Many people with vertigo that I meet feel confused, worried or scared about their vertigo symptoms and ask me if there is a relationship between vertigo and anxiety.

In some cases, it is not clear which came first: the symptoms of vertigo or anxiety.

It almost seems like it is the world’s worst BOGO freebie deal!

For any of those of you who love a good sale, you know that the buy one get one free (BOGO) is a favorite way to get freebies. That sale basically means if we purchase one item, we get a second item for free.

That is what I see in the case of severe vertigo and dizziness.

Patients I meet with severe vertigo and dizziness almost always experience some level of anxiety symptoms. In the case of severe, chronic vertigo and dizziness, feelings of anxiety can result from the vertigo, due to repetitive worrisome thoughts related to the vertigo such as:

  • What is the cause of this?
  • Do I have some kind of brain tumor?
  • When is it going to hit me again?
  • Will I be like this for the rest of my life?
  • How much is this going to cost me?
  • How can I work or drive?
  • Who will pick up my kids?
  • Will my spouse be supportive?
  • Why can’t my doctor figure out what is wrong?
  • Why isn’t anything showing up on any of the tests I had?
  • Will I feel like this forever?

In some cases, the actual vertigo itself neurologically impacts the autonomic nervous system and causes a heightened state of “fight or flight response.” This is called a sympathetic response and feels a lot like anxiety symptoms because it involves a hyper-alert nervous system.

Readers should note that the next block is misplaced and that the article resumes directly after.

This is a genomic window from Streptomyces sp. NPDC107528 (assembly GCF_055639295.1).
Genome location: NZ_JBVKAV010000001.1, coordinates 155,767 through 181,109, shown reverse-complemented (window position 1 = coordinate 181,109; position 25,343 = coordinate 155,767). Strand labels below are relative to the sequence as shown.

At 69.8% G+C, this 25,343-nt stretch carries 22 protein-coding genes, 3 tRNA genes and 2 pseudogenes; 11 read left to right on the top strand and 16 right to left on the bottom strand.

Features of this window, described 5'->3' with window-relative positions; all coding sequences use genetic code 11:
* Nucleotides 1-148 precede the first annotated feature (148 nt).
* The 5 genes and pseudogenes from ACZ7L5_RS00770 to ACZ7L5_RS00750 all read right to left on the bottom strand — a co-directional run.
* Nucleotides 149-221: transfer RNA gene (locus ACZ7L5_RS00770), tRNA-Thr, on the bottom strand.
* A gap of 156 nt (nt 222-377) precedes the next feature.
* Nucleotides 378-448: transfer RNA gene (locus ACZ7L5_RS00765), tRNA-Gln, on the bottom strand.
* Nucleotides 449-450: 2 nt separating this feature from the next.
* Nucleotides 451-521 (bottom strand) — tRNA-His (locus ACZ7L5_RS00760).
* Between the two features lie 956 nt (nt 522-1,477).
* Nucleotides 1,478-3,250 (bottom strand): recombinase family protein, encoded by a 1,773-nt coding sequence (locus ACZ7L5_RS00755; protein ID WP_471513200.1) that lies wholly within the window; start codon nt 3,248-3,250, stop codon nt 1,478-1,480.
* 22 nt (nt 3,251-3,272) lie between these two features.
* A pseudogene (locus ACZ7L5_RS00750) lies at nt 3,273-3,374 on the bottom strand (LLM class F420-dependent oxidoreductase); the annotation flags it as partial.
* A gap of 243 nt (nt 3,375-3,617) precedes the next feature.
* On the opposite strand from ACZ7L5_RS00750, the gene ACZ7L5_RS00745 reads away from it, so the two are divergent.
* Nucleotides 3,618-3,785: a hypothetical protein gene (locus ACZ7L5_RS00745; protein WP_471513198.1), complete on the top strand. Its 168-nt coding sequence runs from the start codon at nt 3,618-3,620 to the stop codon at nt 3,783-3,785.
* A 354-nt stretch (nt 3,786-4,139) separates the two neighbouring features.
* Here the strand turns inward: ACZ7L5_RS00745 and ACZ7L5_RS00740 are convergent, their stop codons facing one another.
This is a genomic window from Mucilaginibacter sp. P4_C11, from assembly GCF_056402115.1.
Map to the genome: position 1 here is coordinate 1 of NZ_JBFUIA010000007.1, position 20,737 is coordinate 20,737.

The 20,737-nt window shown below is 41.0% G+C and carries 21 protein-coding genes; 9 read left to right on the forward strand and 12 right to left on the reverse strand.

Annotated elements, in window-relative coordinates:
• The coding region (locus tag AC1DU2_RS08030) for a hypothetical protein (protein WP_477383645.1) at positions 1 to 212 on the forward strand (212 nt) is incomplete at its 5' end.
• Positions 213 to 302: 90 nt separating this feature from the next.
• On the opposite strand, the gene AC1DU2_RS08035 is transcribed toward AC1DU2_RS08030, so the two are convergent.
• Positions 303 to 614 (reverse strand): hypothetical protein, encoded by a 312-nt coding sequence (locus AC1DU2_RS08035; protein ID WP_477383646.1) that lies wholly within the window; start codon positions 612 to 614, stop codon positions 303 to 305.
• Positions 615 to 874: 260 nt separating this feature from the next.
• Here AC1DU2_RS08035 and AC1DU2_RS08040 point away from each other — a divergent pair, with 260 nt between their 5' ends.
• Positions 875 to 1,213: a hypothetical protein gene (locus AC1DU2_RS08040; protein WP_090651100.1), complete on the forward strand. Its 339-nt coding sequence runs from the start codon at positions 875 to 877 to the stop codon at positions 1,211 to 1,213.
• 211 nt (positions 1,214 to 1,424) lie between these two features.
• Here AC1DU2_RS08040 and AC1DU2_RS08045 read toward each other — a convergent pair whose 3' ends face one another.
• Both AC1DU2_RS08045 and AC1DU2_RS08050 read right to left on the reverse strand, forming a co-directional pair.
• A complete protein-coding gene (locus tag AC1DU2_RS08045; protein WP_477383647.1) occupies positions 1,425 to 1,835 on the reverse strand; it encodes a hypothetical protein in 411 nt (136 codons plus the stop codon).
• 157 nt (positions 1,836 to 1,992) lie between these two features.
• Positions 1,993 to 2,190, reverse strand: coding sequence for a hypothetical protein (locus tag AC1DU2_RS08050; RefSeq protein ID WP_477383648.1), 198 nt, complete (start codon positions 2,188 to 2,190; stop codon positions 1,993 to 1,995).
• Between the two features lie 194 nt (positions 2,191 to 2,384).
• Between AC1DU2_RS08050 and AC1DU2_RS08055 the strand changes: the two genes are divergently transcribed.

In other cases, people with true anxiety disorders experience symptoms of vertigo or dizziness during panic attacks from holding their breath or hyper-ventilating. Regular steady breathing is very important to prevent dizziness or vertigo during times of heightened anxiety and panic attacks.

In patients with pre-existing anxiety disorders, the symptoms of dizziness and vertigo can make their symptoms of anxiety much worse, sometimes escalating to anxiety-related depression.

The level of anxiety symptoms can vary from person to person, but most people I have met with dizziness or vertigo have some level of stress, confusion and worry related to their condition.

Anxiety can actually interrupt the sensory integration process in the central nervous system that is a key to recovering from vertigo and dizziness.

In the next blog, I will share with you some strategies that I have observed my patients use to deal with these uncomfortable feelings. It is important to address symptoms of both the vertigo and anxiety for optimal outcomes.


This blog is provided for informational and educational purposes only. The content and any comments by Dr. Kim Bell, DPT are not intended to be a substitute for professional medical advice, diagnosis, or treatment. Always seek the advice of your physician or other qualified health provider with any questions you may have regarding a medical condition. The details of any case mentioned in this post represent a typical patient that Dr. Bell might see and do not describe the circumstances of a specific individual.

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